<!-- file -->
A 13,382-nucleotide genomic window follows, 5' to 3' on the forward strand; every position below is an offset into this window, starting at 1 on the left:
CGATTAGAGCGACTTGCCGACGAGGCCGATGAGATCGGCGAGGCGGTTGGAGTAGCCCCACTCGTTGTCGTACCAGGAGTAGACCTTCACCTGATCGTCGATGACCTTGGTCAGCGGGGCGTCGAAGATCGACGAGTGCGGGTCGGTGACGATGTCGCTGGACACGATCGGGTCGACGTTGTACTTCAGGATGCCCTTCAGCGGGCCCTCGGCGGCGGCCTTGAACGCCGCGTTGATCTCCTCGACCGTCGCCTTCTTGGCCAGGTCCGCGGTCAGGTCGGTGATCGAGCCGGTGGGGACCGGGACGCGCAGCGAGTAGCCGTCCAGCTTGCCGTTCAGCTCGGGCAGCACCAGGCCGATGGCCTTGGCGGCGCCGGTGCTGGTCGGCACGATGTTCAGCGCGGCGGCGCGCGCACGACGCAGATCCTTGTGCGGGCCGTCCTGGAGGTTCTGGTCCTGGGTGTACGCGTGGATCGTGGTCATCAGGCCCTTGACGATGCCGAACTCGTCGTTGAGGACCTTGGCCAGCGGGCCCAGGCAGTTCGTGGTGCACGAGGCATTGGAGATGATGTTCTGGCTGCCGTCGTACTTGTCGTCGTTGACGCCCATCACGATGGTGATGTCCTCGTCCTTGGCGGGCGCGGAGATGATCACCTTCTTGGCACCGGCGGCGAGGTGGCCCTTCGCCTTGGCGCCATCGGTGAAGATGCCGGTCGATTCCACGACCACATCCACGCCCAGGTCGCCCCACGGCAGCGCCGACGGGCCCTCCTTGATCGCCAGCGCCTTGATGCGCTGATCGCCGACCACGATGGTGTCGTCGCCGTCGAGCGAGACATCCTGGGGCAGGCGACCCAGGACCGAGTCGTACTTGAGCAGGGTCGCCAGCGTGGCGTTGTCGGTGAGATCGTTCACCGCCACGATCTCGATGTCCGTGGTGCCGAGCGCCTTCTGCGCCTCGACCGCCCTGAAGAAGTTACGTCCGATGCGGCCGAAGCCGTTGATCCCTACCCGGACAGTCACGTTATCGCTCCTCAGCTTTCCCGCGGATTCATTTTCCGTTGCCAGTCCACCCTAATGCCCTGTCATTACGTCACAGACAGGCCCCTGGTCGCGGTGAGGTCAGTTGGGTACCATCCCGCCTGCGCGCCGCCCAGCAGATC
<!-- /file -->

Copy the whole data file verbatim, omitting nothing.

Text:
A 13,382-nucleotide genomic window follows, 5' to 3' on the forward strand; every position below is an offset into this window, starting at 1 on the left:
CGATTAGAGCGACTTGCCGACGAGGCCGATGAGATCGGCGAGGCGGTTGGAGTAGCCCCACTCGTTGTCGTACCAGGAGTAGACCTTCACCTGATCGTCGATGACCTTGGTCAGCGGGGCGTCGAAGATCGACGAGTGCGGGTCGGTGACGATGTCGCTGGACACGATCGGGTCGACGTTGTACTTCAGGATGCCCTTCAGCGGGCCCTCGGCGGCGGCCTTGAACGCCGCGTTGATCTCCTCGACCGTCGCCTTCTTGGCCAGGTCCGCGGTCAGGTCGGTGATCGAGCCGGTGGGGACCGGGACGCGCAGCGAGTAGCCGTCCAGCTTGCCGTTCAGCTCGGGCAGCACCAGGCCGATGGCCTTGGCGGCGCCGGTGCTGGTCGGCACGATGTTCAGCGCGGCGGCGCGCGCACGACGCAGATCCTTGTGCGGGCCGTCCTGGAGGTTCTGGTCCTGGGTGTACGCGTGGATCGTGGTCATCAGGCCCTTGACGATGCCGAACTCGTCGTTGAGGACCTTGGCCAGCGGGCCCAGGCAGTTCGTGGTGCACGAGGCATTGGAGATGATGTTCTGGCTGCCGTCGTACTTGTCGTCGTTGACGCCCATCACGATGGTGATGTCCTCGTCCTTGGCGGGCGCGGAGATGATCACCTTCTTGGCACCGGCGGCGAGGTGGCCCTTCGCCTTGGCGCCATCGGTGAAGATGCCGGTCGATTCCACGACCACATCCACGCCCAGGTCGCCCCACGGCAGCGCCGACGGGCCCTCCTTGATCGCCAGCGCCTTGATGCGCTGATCGCCGACCACGATGGTGTCGTCGCCGTCGAGCGAGACATCCTGGGGCAGGCGACCCAGGACCGAGTCGTACTTGAGCAGGGTCGCCAGCGTGGCGTTGTCGGTGAGATCGTTCACCGCCACGATCTCGATGTCCGTGGTGCCGAGCGCCTTCTGCGCCTCGACCGCCCTGAAGAAGTTACGTCCGATGCGGCCGAAGCCGTTGATCCCTACCCGGACAGTCACGTTATCGCTCCTCAGCTTTCCCGCGGATTCATTTTCCGTTGCCAGTCCACCCTAATGCCCTGTCATTACGTCACAGACAGGCCCCTGGTCGCGGTGAGGTCAGTTGGGTACCATCCCGCCTGCGCGCCGCCCAGCAGATC